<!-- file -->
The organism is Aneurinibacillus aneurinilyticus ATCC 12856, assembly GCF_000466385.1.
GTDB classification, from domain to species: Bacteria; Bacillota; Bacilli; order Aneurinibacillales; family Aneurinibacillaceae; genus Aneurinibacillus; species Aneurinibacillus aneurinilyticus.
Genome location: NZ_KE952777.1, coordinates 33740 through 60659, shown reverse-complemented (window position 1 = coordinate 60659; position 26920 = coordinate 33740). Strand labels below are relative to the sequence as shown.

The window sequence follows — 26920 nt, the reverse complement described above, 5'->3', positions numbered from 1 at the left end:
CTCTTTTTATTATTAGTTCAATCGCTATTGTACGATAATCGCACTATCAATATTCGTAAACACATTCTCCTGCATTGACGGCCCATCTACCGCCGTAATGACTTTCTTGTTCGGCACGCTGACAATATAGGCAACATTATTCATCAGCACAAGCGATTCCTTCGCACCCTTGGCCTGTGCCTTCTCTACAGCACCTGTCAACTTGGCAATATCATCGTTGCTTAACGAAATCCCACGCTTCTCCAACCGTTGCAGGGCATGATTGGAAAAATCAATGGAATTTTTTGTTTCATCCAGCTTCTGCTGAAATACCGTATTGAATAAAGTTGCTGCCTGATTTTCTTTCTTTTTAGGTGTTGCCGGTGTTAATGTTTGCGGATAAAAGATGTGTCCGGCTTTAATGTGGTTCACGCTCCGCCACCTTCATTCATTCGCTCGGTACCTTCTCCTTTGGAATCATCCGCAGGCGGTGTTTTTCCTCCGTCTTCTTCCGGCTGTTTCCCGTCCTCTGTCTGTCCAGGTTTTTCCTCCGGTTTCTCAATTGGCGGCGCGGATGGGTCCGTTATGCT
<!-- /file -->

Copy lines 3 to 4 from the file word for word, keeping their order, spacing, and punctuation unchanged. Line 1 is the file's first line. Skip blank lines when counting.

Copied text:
Genome location: NZ_KE952777.1, coordinates 33740 through 60659, shown reverse-complemented (window position 1 = coordinate 60659; position 26920 = coordinate 33740). Strand labels below are relative to the sequence as shown.

The window sequence follows — 26920 nt, the reverse complement described above, 5'->3', positions numbered from 1 at the left end: